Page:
— Sharon Simpson, Licensed Clinical Mental Health Counselor

Art Therapy offers a unique avenue to explore and address issues that are sometimes too difficult to verbally articulate. In sessions, we will use art making as a way to explore and view challenges or issues that are impacting you. You don't need to be "artistic" or even have experience with art, to gain healing benefits of art therapy. I will guide you by providing a specific theme or a particular material, that will help us work towards your goals.

— Catherine Jones, Licensed Professional Counselor in Beaverton, OR
 

I have a masters degree in Art Therapy and Marriage Family Therapy. I am currently a board certified art therapist with the American Art Therapy Credentialing Board. I taught for over a decade at Notre Dame De Namur university in Art Therapy . I am currently the president of the South Texas Art Therapy Association.

— Deann Acton, Licensed Marriage & Family Therapist in Austin, TX

I hold a masters degree in Art therapy. I find it helpful when working with clients who struggle with trauma symptoms as a form of dialog as it can tap into the emotional/visual part of the brain.

— Sharon Simpson, Licensed Clinical Mental Health Counselor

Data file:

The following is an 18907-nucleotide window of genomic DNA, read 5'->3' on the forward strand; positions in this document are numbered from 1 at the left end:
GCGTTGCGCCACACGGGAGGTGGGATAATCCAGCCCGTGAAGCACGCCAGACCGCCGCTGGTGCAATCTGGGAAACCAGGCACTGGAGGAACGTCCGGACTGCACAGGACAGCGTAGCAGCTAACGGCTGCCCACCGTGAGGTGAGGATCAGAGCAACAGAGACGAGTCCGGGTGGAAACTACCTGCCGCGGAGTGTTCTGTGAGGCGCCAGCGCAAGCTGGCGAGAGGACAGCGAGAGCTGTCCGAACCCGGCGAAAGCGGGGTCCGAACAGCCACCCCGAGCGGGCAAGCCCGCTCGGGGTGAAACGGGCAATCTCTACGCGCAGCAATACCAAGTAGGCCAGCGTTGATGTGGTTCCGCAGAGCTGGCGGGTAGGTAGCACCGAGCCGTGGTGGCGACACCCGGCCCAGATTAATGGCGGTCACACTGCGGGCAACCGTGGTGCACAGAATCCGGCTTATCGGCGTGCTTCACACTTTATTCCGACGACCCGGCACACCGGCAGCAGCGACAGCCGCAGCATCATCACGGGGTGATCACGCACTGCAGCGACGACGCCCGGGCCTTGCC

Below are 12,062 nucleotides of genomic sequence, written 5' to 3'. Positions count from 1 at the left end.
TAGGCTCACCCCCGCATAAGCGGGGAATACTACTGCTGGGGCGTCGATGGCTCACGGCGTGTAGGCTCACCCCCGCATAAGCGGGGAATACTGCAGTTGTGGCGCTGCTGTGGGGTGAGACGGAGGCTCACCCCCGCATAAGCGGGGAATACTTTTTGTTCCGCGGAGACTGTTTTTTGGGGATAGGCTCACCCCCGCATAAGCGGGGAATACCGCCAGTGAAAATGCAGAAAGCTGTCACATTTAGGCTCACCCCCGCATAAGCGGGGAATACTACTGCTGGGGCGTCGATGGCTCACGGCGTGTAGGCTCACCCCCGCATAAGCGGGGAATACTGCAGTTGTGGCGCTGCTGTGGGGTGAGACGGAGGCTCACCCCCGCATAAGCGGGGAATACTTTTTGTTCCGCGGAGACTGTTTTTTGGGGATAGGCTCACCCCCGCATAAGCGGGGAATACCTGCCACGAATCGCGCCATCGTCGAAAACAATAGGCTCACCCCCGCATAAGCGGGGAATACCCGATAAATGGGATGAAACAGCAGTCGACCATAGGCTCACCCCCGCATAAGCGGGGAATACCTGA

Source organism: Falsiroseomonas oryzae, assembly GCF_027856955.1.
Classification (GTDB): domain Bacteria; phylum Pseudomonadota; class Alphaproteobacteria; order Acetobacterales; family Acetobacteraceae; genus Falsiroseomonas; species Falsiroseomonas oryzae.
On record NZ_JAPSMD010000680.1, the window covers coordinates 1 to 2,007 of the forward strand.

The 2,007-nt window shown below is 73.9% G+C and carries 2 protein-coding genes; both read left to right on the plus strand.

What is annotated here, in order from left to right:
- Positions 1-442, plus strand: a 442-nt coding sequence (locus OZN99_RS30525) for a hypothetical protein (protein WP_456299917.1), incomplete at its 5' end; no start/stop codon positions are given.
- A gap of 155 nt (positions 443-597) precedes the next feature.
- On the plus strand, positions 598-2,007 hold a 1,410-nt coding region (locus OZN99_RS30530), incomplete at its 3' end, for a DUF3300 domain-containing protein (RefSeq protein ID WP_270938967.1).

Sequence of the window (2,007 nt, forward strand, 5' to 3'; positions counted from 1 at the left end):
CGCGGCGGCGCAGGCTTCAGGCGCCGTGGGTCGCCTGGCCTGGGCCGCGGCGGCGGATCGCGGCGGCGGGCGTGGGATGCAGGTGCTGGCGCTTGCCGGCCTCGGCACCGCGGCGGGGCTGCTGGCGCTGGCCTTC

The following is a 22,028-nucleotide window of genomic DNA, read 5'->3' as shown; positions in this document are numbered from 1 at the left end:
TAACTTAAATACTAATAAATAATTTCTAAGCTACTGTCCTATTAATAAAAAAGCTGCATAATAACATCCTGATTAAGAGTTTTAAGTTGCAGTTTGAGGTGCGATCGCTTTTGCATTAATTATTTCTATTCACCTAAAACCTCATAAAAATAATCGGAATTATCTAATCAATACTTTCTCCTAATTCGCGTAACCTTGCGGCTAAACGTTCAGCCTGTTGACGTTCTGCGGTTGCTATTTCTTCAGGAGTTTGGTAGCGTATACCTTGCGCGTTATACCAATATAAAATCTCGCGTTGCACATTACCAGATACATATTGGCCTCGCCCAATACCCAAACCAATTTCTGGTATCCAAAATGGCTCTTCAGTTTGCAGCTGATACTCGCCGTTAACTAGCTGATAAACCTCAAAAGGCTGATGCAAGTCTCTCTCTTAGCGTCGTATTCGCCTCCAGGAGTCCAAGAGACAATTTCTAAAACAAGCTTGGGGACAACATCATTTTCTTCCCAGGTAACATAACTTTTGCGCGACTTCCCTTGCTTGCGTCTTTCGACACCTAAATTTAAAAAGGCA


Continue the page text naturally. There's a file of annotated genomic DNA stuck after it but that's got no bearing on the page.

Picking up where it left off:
As a Clinical Art Therapist (ATR-P), I hold a master's degree in art therapy from St. Mary of the Woods College. I have extensive experience utilizing art therapy for assessment and treatment with children, youth, and adults. Art therapy allows clients to express themselves creatively, facilitating deeper understanding and healing.

— Jonelle Edwards, Associate Professional Clinical Counselor in Midvale, UT

Art therapy is the approach in which I have the most training and experience. Art therapy is a way of delivering and processing therapy within the context of creation. I studied at the Drexel Graduate Art Therapy program, and have received my Board Certification.

— Christina Marrero, Licensed Professional Counselor in Flourtown, PA
 

“I found I could say things with color and shapes that I couldn’t say any other way – things I had no words for.” — Georgia O’Keefe

— CAROL J. STRAND, Art Therapist in Richfield, MN